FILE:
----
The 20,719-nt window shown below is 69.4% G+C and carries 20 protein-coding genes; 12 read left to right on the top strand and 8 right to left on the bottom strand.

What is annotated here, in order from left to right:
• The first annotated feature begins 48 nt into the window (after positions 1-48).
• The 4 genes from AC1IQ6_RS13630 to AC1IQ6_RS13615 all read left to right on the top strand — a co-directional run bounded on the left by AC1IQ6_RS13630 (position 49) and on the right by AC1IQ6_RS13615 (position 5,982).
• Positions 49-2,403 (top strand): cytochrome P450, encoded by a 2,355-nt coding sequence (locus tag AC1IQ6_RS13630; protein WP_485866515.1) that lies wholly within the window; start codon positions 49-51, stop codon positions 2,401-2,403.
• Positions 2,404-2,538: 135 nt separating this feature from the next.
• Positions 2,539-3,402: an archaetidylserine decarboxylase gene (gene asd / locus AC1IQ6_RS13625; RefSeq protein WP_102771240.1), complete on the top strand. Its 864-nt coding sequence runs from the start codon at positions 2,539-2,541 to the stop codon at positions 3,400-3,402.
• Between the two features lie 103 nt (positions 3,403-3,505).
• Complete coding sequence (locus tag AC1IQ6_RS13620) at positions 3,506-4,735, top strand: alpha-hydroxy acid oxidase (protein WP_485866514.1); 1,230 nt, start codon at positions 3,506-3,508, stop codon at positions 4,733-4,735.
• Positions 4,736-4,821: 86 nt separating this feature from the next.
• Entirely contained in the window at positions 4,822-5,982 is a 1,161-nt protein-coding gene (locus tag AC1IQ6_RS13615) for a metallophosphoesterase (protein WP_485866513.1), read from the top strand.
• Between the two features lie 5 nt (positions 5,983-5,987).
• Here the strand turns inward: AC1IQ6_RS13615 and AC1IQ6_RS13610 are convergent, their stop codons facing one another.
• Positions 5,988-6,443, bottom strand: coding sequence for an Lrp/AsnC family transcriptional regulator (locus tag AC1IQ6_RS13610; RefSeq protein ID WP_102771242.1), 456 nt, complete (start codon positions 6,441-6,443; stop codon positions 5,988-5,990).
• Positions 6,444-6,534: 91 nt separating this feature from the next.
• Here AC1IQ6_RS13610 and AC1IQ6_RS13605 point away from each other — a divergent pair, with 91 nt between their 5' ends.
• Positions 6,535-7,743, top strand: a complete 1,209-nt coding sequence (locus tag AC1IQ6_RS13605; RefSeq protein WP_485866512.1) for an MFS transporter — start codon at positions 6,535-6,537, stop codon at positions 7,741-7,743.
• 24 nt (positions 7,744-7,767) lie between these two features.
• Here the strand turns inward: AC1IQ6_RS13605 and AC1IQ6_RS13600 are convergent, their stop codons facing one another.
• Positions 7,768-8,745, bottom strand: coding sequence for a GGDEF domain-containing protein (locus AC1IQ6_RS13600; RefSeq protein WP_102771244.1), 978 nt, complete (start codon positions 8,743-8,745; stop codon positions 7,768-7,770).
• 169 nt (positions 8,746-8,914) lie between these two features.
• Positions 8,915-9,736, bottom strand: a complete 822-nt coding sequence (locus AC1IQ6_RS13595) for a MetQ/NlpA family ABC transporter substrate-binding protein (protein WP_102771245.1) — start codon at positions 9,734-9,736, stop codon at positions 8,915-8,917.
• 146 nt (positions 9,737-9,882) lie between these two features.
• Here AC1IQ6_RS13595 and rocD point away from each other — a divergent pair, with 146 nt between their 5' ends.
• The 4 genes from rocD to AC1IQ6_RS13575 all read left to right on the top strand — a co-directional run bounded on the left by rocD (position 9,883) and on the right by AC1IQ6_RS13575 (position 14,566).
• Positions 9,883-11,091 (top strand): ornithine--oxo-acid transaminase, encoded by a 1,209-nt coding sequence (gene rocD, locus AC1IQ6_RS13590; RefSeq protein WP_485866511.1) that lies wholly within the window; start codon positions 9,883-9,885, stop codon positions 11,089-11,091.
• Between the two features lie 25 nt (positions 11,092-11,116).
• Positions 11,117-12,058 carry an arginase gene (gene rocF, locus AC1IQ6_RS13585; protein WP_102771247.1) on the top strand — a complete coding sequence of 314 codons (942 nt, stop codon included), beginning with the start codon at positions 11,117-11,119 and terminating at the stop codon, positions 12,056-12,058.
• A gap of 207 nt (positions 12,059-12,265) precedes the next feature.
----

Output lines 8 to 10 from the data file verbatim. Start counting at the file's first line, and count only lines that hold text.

• Between the two features lie 103 nt (positions 3,403-3,505).
• Complete coding sequence (locus tag AC1IQ6_RS13620) at positions 3,506-4,735, top strand: alpha-hydroxy acid oxidase (protein WP_485866514.1); 1,230 nt, start codon at positions 3,506-3,508, stop codon at positions 4,733-4,735.
• Positions 4,736-4,821: 86 nt separating this feature from the next.